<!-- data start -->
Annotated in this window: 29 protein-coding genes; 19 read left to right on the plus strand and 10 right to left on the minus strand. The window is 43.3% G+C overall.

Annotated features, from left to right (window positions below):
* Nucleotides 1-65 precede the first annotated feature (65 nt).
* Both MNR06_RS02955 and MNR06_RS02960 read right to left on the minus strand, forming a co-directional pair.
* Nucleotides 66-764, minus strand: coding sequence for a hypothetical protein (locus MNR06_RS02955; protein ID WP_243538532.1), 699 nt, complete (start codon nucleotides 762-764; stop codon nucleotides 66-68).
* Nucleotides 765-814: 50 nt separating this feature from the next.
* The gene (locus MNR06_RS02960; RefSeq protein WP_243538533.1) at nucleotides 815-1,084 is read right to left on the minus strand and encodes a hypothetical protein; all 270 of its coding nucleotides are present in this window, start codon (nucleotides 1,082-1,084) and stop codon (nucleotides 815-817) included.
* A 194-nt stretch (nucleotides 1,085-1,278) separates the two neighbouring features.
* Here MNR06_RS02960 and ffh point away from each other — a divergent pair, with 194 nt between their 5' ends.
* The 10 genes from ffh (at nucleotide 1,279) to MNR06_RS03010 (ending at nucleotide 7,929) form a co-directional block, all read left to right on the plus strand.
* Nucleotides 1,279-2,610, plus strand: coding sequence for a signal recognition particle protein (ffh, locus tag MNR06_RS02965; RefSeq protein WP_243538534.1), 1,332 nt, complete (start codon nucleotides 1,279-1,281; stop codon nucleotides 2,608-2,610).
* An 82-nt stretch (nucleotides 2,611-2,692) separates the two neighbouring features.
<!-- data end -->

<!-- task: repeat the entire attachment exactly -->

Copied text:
Annotated in this window: 29 protein-coding genes; 19 read left to right on the plus strand and 10 right to left on the minus strand. The window is 43.3% G+C overall.

Annotated features, from left to right (window positions below):
* Nucleotides 1-65 precede the first annotated feature (65 nt).
* Both MNR06_RS02955 and MNR06_RS02960 read right to left on the minus strand, forming a co-directional pair.
* Nucleotides 66-764, minus strand: coding sequence for a hypothetical protein (locus MNR06_RS02955; protein ID WP_243538532.1), 699 nt, complete (start codon nucleotides 762-764; stop codon nucleotides 66-68).
* Nucleotides 765-814: 50 nt separating this feature from the next.
* The gene (locus MNR06_RS02960; RefSeq protein WP_243538533.1) at nucleotides 815-1,084 is read right to left on the minus strand and encodes a hypothetical protein; all 270 of its coding nucleotides are present in this window, start codon (nucleotides 1,082-1,084) and stop codon (nucleotides 815-817) included.
* A 194-nt stretch (nucleotides 1,085-1,278) separates the two neighbouring features.
* Here MNR06_RS02960 and ffh point away from each other — a divergent pair, with 194 nt between their 5' ends.
* The 10 genes from ffh (at nucleotide 1,279) to MNR06_RS03010 (ending at nucleotide 7,929) form a co-directional block, all read left to right on the plus strand.
* Nucleotides 1,279-2,610, plus strand: coding sequence for a signal recognition particle protein (ffh, locus tag MNR06_RS02965; RefSeq protein WP_243538534.1), 1,332 nt, complete (start codon nucleotides 1,279-1,281; stop codon nucleotides 2,608-2,610).
* An 82-nt stretch (nucleotides 2,611-2,692) separates the two neighbouring features.